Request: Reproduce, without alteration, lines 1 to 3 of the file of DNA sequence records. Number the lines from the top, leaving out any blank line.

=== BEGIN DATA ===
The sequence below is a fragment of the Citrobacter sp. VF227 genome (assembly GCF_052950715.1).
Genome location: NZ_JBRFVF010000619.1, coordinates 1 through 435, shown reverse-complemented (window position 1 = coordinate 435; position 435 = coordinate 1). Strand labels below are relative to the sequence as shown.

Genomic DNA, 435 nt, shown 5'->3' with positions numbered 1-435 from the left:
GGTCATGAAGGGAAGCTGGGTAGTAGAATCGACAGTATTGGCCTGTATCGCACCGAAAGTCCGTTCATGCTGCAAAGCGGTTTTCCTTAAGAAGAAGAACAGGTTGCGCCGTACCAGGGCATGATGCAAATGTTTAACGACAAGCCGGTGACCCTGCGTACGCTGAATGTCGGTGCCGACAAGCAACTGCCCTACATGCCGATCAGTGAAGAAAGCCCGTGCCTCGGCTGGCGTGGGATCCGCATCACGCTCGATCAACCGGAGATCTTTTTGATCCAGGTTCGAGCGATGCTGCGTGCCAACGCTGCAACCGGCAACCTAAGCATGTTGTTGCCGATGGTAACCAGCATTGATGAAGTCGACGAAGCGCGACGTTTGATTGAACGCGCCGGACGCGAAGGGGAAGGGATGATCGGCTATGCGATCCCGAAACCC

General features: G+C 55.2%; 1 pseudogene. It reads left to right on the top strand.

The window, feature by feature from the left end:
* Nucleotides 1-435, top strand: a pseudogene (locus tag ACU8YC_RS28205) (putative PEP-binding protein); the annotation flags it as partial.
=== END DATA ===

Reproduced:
The sequence below is a fragment of the Citrobacter sp. VF227 genome (assembly GCF_052950715.1).
Genome location: NZ_JBRFVF010000619.1, coordinates 1 through 435, shown reverse-complemented (window position 1 = coordinate 435; position 435 = coordinate 1). Strand labels below are relative to the sequence as shown.

Genomic DNA, 435 nt, shown 5'->3' with positions numbered 1-435 from the left: